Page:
PowerBar recovery formula (yes- not the endurance one, but the one with protein makes my tummy feel more full in long open water swims)
PowerGel- tangerine caffeine.
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  #8  
Old 06-05-2010
ernewill ernewill is offline
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ernewill
Default Open water feeds

Coach Dave,
You are right about losing time. Because this was my first event at this distance, my goal was to complete it. However, now that I did it, I would like to place in the top four next year.

I did lose time at the water stations. They expect you to hand the empties back to them. If I could eliminate the electrolytes that would save me a couple minutes. Assuming I improve to a 33 minute mile pace with an efficient stroke, do you think that it is possible to hydrate with enough electrolytes pre-race to take care of the body for the entire 3.5 miles?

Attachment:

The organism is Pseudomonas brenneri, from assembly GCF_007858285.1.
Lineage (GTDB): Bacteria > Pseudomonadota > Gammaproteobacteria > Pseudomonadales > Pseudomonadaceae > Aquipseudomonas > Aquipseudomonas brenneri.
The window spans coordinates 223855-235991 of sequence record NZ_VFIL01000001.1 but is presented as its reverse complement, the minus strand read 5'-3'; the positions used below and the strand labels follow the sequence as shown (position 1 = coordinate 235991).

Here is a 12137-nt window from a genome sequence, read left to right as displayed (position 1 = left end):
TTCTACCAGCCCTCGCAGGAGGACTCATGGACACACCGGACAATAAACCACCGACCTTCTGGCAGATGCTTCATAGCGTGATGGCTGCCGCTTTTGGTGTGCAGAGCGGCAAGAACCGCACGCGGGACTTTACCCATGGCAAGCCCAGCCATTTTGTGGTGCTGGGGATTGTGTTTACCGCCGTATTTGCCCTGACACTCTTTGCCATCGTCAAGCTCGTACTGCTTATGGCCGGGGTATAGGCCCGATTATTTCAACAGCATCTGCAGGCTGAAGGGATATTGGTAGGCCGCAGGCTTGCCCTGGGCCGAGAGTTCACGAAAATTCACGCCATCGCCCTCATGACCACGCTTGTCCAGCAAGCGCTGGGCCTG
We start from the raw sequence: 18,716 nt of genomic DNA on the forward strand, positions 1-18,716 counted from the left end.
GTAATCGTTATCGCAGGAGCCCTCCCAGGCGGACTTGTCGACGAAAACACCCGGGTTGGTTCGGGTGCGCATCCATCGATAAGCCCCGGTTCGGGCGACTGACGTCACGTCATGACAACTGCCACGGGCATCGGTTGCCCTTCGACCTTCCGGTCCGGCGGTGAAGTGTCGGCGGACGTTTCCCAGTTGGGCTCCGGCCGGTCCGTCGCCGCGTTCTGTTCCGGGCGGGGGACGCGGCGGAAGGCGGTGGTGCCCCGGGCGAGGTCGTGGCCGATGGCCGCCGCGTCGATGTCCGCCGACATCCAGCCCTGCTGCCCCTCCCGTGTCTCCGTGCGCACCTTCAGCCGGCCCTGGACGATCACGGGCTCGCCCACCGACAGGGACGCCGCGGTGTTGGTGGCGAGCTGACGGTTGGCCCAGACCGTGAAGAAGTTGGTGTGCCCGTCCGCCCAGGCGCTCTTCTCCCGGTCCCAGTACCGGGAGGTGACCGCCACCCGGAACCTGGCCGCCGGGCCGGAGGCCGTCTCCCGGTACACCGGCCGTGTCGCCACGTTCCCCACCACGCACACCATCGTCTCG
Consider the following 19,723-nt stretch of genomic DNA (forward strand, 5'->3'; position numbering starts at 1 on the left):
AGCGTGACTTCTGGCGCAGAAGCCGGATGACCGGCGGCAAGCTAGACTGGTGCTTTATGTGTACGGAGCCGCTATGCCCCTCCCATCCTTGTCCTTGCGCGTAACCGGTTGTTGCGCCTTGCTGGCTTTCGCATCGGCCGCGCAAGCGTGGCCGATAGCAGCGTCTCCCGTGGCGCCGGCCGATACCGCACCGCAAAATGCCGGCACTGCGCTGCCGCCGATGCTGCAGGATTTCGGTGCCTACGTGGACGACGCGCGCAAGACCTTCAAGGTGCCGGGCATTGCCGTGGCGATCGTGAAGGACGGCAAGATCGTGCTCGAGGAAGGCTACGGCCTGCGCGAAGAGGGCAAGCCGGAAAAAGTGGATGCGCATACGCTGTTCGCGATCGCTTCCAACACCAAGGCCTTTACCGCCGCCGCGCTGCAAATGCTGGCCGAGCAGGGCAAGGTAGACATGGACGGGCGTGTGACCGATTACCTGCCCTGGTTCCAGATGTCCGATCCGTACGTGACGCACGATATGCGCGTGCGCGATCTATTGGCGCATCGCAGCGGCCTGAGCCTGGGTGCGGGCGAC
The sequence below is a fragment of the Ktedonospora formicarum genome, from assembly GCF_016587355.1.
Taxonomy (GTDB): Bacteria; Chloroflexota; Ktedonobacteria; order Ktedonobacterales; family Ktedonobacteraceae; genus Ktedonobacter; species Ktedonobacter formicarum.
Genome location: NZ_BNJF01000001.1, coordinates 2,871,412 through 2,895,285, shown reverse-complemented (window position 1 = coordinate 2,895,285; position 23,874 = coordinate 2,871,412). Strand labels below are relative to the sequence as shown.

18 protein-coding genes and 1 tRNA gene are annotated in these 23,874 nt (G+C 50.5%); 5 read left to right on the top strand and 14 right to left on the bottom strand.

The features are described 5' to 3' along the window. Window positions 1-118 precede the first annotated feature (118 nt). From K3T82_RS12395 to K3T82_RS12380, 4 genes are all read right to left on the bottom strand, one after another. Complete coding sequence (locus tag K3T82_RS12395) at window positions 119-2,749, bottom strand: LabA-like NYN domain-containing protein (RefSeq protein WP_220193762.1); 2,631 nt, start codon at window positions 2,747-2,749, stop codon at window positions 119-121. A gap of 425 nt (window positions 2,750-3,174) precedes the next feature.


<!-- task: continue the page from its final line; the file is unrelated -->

If all I had to carry was gel and if I could learn to suck it down with water faster, I would save precious time.

T
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  #9  
Old 06-18-2010
drone drone is offline
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drone
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Quote:
Originally Posted by ernewill View Post
I started cramping (feet, hamstrings) at the end of the 2.4 mile. I realize some of this could be related to my kick. However, if their is a way to minimize this with good race nutrition, I want all the advice I can get.
Some cramps are related to potassium deficiency due to electrolyte imbalance. Bananas are high in potassium and should help. I'm swimming my first open water 3k swim/race in a month, so thanks to everybody for the great insights into fueling my first (hopefully of many) open water voyages.